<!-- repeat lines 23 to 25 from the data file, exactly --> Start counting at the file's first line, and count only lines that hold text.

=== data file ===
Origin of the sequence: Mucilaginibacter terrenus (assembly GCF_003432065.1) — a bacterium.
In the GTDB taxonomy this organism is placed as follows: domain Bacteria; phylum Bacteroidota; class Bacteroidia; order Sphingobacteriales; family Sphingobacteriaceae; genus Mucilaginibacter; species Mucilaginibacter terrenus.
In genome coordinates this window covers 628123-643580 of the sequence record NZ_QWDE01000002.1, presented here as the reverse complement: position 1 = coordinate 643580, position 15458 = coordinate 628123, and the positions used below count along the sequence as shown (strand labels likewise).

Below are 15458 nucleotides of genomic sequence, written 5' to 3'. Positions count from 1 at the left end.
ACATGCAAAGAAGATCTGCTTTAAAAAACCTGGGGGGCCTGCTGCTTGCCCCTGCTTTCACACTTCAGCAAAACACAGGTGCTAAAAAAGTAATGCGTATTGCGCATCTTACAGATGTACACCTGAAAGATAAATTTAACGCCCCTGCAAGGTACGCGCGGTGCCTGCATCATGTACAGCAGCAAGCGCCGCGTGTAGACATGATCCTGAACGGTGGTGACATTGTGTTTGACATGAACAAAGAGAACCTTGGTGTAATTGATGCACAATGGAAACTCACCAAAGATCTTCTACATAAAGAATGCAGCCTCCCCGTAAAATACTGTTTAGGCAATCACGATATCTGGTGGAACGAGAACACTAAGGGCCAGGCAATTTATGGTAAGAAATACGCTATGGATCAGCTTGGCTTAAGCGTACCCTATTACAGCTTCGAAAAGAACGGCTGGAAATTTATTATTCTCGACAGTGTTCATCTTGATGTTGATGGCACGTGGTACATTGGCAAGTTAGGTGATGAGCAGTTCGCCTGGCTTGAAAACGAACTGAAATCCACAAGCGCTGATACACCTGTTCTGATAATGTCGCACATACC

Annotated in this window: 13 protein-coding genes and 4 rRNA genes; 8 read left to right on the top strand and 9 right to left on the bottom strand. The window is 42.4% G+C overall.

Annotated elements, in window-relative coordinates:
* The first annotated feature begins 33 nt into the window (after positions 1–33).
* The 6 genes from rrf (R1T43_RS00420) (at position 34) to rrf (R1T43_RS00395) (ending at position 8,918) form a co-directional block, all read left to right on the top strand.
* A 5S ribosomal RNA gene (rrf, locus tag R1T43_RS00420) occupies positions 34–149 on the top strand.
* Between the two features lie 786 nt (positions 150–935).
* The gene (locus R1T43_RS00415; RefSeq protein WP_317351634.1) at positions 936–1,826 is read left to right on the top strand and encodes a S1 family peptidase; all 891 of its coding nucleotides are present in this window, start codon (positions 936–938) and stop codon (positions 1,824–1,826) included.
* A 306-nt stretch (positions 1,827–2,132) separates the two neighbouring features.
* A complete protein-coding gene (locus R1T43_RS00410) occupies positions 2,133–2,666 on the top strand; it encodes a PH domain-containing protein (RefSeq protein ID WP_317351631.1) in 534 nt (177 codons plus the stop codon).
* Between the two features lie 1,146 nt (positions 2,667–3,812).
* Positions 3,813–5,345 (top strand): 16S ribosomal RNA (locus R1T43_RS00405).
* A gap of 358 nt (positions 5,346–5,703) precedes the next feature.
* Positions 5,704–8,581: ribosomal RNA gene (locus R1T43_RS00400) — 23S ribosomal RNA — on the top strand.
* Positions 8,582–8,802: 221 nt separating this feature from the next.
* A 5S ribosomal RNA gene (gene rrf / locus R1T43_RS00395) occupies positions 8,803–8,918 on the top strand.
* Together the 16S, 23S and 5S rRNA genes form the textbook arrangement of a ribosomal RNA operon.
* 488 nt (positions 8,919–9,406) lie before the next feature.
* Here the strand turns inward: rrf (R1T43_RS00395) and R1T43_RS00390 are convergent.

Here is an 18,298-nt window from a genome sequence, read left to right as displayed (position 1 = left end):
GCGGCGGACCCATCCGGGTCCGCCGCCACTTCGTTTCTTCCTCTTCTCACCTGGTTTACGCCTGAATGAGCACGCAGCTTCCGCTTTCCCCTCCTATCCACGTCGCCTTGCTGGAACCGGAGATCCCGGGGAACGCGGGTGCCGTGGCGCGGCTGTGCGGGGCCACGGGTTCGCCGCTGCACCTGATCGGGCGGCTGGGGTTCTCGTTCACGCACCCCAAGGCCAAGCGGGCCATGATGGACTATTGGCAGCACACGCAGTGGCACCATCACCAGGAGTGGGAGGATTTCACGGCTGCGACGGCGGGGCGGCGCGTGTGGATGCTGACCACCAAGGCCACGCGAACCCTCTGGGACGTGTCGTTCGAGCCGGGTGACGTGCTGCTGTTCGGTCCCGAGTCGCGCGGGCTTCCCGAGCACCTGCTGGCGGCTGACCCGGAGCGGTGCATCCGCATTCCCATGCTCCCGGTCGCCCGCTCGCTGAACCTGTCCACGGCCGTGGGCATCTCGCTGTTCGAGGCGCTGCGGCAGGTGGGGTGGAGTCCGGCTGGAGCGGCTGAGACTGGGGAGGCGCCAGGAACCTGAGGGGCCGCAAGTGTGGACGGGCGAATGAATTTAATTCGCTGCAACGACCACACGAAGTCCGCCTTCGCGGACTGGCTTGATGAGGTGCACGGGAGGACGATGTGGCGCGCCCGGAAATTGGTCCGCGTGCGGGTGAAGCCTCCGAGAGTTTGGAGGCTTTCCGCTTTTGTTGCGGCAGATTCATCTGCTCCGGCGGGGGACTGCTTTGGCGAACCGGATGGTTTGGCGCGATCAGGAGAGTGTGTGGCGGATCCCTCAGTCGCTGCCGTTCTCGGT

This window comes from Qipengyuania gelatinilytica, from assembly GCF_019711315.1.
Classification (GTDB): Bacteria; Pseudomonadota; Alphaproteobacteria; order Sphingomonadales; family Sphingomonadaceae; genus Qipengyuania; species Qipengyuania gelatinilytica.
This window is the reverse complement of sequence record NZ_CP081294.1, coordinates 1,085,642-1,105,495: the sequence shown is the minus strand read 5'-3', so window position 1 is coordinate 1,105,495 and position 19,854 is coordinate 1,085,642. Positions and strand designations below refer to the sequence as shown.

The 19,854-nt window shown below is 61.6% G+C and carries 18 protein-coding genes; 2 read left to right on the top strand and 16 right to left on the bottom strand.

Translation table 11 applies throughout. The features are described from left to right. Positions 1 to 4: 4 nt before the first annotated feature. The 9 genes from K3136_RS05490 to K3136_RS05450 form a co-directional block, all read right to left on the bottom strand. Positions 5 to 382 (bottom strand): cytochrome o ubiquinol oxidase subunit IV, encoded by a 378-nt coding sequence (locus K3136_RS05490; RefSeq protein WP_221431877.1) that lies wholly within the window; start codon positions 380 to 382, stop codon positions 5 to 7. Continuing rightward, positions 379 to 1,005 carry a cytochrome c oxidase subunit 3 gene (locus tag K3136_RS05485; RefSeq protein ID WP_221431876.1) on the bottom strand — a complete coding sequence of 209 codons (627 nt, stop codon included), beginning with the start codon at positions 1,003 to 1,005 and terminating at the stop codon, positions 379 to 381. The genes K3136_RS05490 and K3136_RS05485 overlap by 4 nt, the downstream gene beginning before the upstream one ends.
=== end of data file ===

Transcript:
* Here the strand turns inward: rrf (R1T43_RS00395) and R1T43_RS00390 are convergent.

Here is an 18,298-nt window from a genome sequence, read left to right as displayed (position 1 = left end):
GCGGCGGACCCATCCGGGTCCGCCGCCACTTCGTTTCTTCCTCTTCTCACCTGGTTTACGCCTGAATGAGCACGCAGCTTCCGCTTTCCCCTCCTATCCACGTCGCCTTGCTGGAACCGGAGATCCCGGGGAACGCGGGTGCCGTGGCGCGGCTGTGCGGGGCCACGGGTTCGCCGCTGCACCTGATCGGGCGGCTGGGGTTCTCGTTCACGCACCCCAAGGCCAAGCGGGCCATGATGGACTATTGGCAGCACACGCAGTGGCACCATCACCAGGAGTGGGAGGATTTCACGGCTGCGACGGCGGGGCGGCGCGTGTGGATGCTGACCACCAAGGCCACGCGAACCCTCTGGGACGTGTCGTTCGAGCCGGGTGACGTGCTGCTGTTCGGTCCCGAGTCGCGCGGGCTTCCCGAGCACCTGCTGGCGGCTGACCCGGAGCGGTGCATCCGCATTCCCATGCTCCCGGTCGCCCGCTCGCTGAACCTGTCCACGGCCGTGGGCATCTCGCTGTTCGAGGCGCTGCGGCAGGTGGGGTGGAGTCCGGCTGGAGCGGCTGAGACTGGGGAGGCGCCAGGAACCTGAGGGGCCGCAAGTGTGGACGGGCGAATGAATTTAATTCGCTGCAACGACCACACGAAGTCCGCCTTCGCGGACTGGCTTGATGAGGTGCACGGGAGGACGATGTGGCGCGCCCGGAAATTGGTCCGCGTGCGGGTGAAGCCTCCGAGAGTTTGGAGGCTTTCCGCTTTTGTTGCGGCAGATTCATCTGCTCCGGCGGGGGACTGCTTTGGCGAACCGGATGGTTTGGCGCGATCAGGAGAGTGTGTGGCGGATCCCTCAGTCGCTGCCGTTCTCGGT